Clover Food Lab, a chain aiming to popularize vegetarian dishes, declared bankruptcy November 3 after failing to grapple with the COVID pandemic’s macroeconomic headwinds.
The fast casual operates 12 stores, two kiosks within Whole Foods, a catering business, and a meal box delivery service around the Boston metro area. Founder Ayr Muir stepped down as CEO before the bankruptcy filing but remains a shareholder and member of the board of directors. He was replaced by Julia Piper, who previously served as Clover’s COO for 18 months.
Prior to 2020, the fast casual experienced “rapid growth” and “scale-driven improvements to economics,” Piper said in court documents. In 2019, AUV approached $1.7 million, and the chain swung an 18 percent 4-wall EBITDA. However, when the virus reached the U.S., Piper noted that it had an “immediate and lasting impact on Clover’s business.”
Clover obtained support from government-funded programs, like the employee retention tax credit, and received backing from long-term investors in the form of convertible debt financing. Meanwhile, the fast casual pivoted to the new normal by selling daily meal boxes to people stuck inside their homes. The new business proved profitable and continues to contribute to 20 percent of Clover’s annual revenue.
The brand’s sales and traffic improved in 2022 and 2023, and it projected a return to pre-pandemic levels by 2024. The trajectory was going so well that at the start of 2023, the board of directors and investors expected to raise growth equity to expand around New England and New York City. Based on this objective, Clover signed a lease and began constructing a 2.5x larger commissary in Boston.
The growth plan and equity raise ran into a major setback with the failure of Silicon Valley Bank and sluggish financial markets. As a result, funding was unsuccessful, despite efforts from the board and Muir. Still though, expenses remained, and Clover was on the hook for its long-term lease at the commissary.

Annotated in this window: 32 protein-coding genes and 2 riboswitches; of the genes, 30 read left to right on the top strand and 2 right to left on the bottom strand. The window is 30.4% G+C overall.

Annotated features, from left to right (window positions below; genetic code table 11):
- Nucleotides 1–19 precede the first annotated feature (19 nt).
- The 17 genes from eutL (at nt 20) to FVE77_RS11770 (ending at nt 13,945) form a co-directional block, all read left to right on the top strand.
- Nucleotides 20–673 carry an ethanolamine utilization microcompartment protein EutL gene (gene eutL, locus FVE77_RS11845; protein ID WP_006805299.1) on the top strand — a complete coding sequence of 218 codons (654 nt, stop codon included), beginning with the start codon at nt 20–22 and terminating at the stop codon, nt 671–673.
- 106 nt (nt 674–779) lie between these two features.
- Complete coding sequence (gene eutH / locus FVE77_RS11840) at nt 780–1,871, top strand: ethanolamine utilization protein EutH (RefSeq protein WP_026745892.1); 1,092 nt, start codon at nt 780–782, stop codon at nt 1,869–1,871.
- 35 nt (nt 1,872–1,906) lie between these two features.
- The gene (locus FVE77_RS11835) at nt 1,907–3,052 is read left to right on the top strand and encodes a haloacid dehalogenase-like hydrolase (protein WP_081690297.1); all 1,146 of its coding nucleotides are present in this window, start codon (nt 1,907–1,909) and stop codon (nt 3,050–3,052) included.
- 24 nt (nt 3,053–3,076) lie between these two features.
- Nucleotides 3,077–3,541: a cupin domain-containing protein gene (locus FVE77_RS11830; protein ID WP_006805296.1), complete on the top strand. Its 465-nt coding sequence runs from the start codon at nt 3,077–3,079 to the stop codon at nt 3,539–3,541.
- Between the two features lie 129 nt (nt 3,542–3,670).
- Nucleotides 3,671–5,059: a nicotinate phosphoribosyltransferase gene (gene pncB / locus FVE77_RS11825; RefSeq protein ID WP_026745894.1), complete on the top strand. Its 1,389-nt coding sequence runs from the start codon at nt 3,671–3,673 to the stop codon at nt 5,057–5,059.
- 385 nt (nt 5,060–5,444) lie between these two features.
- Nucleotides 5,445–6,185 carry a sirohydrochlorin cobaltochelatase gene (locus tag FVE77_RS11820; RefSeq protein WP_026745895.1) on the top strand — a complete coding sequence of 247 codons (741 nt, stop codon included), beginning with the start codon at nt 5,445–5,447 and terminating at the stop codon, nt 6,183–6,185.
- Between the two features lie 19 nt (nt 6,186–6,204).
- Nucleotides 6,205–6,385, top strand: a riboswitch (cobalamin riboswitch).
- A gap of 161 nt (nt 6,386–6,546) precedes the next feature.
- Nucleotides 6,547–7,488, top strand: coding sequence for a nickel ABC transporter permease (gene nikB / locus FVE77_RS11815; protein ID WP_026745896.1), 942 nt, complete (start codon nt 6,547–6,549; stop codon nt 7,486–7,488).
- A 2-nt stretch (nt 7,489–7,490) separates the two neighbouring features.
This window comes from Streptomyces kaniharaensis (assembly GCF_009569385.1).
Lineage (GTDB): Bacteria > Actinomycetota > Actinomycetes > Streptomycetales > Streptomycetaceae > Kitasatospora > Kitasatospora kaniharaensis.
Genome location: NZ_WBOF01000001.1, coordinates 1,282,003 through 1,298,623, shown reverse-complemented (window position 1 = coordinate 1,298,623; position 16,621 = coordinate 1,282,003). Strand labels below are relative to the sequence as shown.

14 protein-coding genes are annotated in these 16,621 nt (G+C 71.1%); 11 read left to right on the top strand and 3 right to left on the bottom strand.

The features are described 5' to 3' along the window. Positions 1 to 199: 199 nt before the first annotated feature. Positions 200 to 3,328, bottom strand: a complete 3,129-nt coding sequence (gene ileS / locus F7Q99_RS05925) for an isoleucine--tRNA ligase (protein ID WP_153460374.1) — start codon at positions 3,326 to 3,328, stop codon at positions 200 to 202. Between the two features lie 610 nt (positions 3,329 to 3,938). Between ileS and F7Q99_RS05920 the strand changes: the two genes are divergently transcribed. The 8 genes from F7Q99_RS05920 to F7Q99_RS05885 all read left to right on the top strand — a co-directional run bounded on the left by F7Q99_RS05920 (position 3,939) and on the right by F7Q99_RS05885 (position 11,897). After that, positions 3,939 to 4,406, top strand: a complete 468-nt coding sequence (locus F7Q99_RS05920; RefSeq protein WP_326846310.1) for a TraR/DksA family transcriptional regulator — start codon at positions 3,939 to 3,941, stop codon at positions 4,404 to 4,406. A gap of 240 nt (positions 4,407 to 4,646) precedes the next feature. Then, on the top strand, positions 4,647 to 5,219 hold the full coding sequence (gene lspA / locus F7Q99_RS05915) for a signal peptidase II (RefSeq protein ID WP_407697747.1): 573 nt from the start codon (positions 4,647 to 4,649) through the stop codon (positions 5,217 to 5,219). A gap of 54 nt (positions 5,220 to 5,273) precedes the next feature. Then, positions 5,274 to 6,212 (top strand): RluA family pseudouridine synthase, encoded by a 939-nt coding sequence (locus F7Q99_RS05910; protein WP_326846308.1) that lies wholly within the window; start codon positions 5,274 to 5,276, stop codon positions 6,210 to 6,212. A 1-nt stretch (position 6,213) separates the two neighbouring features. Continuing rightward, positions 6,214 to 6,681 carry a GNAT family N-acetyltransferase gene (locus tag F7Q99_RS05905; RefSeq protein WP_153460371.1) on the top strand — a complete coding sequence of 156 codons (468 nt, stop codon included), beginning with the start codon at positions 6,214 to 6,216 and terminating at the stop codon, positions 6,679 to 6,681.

In May, the fast casual received a term sheet for new capital that would give it enough money to support 18 months of non-expansion operations. Piper explained in court documents that the plan was to run the current locations and company verticals, grow sales, and reduce costs until revenue was high enough to cover the cost of the commissary and struggling brick-and-mortar units. The first round of capital was $1.8 million. While using these funds, Clover attempted to conserve cash by cutting salaries by 43 percent.
A second round was expected in August but never came. Additionally, traffic and sales softened and rent abatements and government assistance ended. In response, Clover tried to work with landlords to set the chain up for profitability, but “these negotiations did not progress rapidly enough to create long-term viability,” Piper said. The failed talks led to the bankruptcy filing.
“We are all focused on putting Clover on solid financial footing so we can continue to make the food you love for many years to come,” Piper said in a letter posted on the chain’s website. “COVID changed everything for restaurants like us. The way we eat, drink, work, and get together has shifted substantially and, while Clover has seen a steady recovery in sales (and the creation of a whole new part of Clover with our meal box program) our sales are still below pre-pandemic levels.”
Clover is working with professionals to examine its current and future rental obligations. It was evicted from one location in late August and will likely close another. On the eve of bankruptcy, it negotiated a deal to terminate its lease at the commissary.
The concept was founded in 2008 with a mission to make vegetable-based meals a preference for traditional meat lovers. The brand transitioned from a food truck to its first physical store in 2011. About 85–90 percent of Clover’s customers are not vegetarian, according to monthly store surveys.